A hiker says he had to “carry” his own broken leg for two days after falling six metres (20ft) down a waterfall in Australia.
Neil Parker, 54, slipped and fell while walking by himself through the bush in Mount Nebo, near Brisbane, leaving him with a broken wrist and lower leg.
After losing his phone, Mr Parker said his best chance of surviving was to make it to a clearing about two miles (3km) away, so as to be rescued by helicopter.
But it wasn’t an easy journey – Mr Parker said he had to crawl for two days with “the whole bottom of my leg [hanging] loose” before getting there.
“I’d get about a metre, a metre-and-a-half, each time before I had to stop and take a break,” he told reporters from his hospital bed in Brisbane.
“It was only 3km, but two days to cover 3km, I thought I was never going to get there.
“I had to carry my leg, and legs are very heavy when they’re not connected to anything,” he added.
The hiker, who is an experienced guide with the Brisbane Bushwalkers, said he used his hiking sticks to splint his leg, and survived by eating protein bars and lollipops which had brought with him as snacks.
“I had medication. I had painkillers – Panadol and Nurofen in my pack. And I was able to put that to great use when it was needed,” the 54-year-old said.
“People in the club ask, ‘Why would you carry 10 kilos of equipment every time you go for a walk?’ This is the reason why. It’s good to have it.”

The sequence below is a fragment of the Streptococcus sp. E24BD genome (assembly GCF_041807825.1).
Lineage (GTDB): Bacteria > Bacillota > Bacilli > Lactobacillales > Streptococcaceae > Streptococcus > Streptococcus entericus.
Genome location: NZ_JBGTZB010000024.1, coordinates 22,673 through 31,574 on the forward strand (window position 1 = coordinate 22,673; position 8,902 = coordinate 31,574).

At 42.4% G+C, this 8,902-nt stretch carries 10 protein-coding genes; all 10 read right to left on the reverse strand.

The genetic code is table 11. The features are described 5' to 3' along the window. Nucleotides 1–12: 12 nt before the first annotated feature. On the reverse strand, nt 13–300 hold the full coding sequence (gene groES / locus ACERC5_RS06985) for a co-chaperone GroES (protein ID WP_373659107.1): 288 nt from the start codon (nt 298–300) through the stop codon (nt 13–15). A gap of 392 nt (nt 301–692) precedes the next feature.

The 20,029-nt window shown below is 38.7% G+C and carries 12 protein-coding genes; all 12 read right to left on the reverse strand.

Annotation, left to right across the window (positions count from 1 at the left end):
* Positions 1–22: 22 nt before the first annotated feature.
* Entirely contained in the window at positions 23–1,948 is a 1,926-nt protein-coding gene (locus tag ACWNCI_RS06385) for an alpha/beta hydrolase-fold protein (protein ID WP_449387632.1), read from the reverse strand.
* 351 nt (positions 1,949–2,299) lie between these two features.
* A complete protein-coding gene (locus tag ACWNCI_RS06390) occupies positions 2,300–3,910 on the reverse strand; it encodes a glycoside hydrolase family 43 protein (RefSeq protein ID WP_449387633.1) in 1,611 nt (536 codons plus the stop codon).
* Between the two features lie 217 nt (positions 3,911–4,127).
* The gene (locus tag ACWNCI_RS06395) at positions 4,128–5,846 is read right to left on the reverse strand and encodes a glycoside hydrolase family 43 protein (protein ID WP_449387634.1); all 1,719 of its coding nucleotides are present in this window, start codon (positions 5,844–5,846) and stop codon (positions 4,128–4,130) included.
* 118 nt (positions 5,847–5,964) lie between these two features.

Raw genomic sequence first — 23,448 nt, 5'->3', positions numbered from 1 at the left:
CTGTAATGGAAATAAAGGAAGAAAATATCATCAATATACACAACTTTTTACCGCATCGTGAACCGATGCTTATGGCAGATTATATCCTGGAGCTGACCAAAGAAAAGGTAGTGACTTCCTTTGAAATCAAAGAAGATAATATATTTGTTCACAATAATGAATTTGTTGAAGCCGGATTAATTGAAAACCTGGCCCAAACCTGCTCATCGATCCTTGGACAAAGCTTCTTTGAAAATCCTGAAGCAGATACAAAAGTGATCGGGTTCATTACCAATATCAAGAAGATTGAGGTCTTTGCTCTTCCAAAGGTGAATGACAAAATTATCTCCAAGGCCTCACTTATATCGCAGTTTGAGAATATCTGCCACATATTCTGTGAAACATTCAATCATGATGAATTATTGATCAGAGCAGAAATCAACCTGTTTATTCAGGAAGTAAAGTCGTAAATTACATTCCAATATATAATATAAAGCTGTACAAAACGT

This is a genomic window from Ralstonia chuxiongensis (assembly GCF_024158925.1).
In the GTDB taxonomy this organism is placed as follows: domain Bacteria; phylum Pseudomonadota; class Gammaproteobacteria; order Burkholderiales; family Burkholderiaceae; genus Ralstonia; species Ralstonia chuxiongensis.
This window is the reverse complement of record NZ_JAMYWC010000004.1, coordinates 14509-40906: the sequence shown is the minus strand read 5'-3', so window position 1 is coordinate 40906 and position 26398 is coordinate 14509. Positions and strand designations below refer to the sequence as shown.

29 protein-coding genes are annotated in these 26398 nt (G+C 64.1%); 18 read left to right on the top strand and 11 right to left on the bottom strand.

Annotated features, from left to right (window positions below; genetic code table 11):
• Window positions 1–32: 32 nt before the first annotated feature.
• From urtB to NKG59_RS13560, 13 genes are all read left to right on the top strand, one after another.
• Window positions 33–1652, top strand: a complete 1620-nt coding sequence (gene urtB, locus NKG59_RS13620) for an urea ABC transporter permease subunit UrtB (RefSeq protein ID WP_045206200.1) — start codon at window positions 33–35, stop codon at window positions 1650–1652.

That same club organised a search party for Mr Parker, with a rescue helicopter spotting him in the clearing.
The Brisbane Bushwalkers’ president, Steve Simpson, told Australian media that the region of Mount Nebo that Mr Parker was hiking in required experience and skills.
“Neil knows that area intimately,” Mr Simpson told Australian radio: “He’s a very competent and capable bushwalker.
“As soon as word got out that he was found and was alive there was a great feeling of celebration and relief.”
Mr Parker said he was overjoyed to see his family again, adding that his accident was “the worst possible scenario” as he no way of contacting them.
“It was getting very emotional thinking – it’s not a nice way to die, just laying here waiting, waiting,” he said.
Mr Parker’s orthopaedic surgeon Nicola Ward told the Australian Broadcasting Corporation that he was doing “extremely well”, adding that he faced at least eight weeks of recovery.